Getting Things Square With the World: 3-4-5 Triangles
Construction projects often need to have precise 90 degree or “square” angles. But often the available tools (such as a carpenter’s square) are simply too small to guarantee the accuracy needed for large projects such as laying out the foundation of a house. So carpenters and concrete formers will often employ a 3-4-5 triangle technique to ensure accurate 90 degree angles.
The technique simply requires that a person create a triangle in the corner of the lines that are to be square (90 degrees) to each other. The triangle must have one side (leg) that is 3 feet long, a second side that is 4 feet long and a third side that is 5 feet long. Any triangle with sides of 3, 4 and 5 feet will have a 90 degree angle opposite the 5 foot side. If a larger triangle is needed to increase accuracy of very large structures, any multiple of 3-4-5 could be used (such as a 6-8-10 foot triangle or a 9-12-15 foot triangle).
So, mathematically why does this technique create a perfect right angle??
In Geometry, a well known method of constructing a right angle is to employ the Pythagorean Theorem. The mathematician, Pythagoras, discovered a relationship between the sides of any right triangle that is now known as the Pythagorean Theorem; he proved that the square of the longest side (the hypotenuse) is equal to the sum of the squares of the remaining two sides. This is often expressed as the following equation:
where A and B are the two legs of the right triangle and C is the hypotenuse. If we substitute the numbers from a 3-4-5 triangle into this formula, we then have:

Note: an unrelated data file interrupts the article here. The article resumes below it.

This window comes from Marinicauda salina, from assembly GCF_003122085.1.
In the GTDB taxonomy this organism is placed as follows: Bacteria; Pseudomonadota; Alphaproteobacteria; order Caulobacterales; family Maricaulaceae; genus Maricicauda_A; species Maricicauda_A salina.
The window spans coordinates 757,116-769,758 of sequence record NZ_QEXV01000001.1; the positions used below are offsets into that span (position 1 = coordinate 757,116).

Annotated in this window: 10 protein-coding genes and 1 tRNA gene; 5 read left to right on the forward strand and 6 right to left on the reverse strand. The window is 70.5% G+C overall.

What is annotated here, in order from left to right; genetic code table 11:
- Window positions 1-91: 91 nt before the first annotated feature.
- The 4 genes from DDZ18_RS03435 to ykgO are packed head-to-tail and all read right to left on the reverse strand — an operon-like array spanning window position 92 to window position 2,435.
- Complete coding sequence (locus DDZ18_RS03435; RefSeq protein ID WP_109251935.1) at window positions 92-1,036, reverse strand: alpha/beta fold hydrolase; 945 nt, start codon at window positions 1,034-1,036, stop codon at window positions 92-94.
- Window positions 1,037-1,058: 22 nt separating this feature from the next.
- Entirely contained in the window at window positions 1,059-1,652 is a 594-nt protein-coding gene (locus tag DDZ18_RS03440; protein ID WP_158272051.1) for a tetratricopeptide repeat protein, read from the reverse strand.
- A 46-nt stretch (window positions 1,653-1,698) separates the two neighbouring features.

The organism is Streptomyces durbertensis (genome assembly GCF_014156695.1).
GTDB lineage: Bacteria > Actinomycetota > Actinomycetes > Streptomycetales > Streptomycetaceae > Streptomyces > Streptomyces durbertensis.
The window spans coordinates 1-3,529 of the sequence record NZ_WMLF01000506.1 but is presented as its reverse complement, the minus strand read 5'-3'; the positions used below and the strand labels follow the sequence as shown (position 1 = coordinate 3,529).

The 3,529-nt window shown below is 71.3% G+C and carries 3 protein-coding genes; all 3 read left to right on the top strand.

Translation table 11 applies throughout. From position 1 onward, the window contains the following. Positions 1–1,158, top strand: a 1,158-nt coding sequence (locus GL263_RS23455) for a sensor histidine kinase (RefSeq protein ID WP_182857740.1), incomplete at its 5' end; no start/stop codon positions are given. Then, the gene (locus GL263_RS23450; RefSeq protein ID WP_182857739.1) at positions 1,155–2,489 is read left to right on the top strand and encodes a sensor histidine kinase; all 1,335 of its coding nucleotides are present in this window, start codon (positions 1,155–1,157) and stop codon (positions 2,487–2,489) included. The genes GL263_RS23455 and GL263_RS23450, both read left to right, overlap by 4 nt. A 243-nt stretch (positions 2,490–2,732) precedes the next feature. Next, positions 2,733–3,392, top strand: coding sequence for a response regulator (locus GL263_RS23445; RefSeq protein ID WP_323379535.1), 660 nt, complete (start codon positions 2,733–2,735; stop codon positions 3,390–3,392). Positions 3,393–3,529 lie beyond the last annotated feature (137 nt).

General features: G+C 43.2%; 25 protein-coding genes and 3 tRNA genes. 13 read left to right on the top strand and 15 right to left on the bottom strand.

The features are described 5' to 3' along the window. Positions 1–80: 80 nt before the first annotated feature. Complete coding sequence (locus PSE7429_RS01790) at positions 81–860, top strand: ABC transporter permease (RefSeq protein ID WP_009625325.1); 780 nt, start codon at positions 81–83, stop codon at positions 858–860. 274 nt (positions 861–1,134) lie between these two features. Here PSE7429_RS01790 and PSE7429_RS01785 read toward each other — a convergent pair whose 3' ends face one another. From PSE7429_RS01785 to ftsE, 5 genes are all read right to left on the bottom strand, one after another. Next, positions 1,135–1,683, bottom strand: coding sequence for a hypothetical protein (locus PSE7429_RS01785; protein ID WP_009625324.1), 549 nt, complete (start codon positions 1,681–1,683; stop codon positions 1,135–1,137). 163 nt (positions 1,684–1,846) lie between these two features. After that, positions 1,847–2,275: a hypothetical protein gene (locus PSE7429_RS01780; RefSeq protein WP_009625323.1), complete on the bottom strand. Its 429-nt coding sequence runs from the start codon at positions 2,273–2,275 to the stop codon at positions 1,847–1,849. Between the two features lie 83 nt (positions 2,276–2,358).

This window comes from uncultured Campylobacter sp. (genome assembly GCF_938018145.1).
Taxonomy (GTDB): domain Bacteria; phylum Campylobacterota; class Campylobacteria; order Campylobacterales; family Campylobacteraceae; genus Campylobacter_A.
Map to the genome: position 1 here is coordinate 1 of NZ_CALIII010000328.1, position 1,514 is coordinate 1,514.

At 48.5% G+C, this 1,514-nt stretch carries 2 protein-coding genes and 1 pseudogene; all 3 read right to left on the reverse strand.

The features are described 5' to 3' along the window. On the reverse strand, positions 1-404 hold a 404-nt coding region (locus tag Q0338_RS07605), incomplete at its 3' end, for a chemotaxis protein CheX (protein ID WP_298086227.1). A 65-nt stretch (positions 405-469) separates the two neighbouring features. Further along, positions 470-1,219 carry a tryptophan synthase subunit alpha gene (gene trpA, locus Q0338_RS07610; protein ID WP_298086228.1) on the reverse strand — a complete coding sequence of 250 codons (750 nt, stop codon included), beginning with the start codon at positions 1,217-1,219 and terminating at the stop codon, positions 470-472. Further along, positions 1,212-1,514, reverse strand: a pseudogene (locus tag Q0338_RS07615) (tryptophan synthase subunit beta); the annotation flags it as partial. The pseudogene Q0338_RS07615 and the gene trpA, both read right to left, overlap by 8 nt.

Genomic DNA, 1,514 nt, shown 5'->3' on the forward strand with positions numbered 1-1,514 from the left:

Of course any lengths could be used to create the right angle for construction – as long as they were correct when applied to the Pythagorean theorem. But practically speaking, most other numbers would not work well. First of all, finding a square root on the job site would often require a person to carry a calculator around. Secondly, once a square root was found, it often could not be accurately located on a tape-measure or other measuring tool.
For example; suppose the carpenter chose to use triangle legs of 6 and 7 feet. Using the Pythagorean theorem we would find:
Solving for C would produce a hypotenuse of 9.2195444 feet – which would be very difficult to calculate mentally or locate on a tape-measure that is graduated in 8ths or 16ths of an inch.
Therefore using triangle dimensions of 3, 4 and 5 is easy to remember (no calculations needed), will always produce a perfect right angle and is easily found with common measuring tools.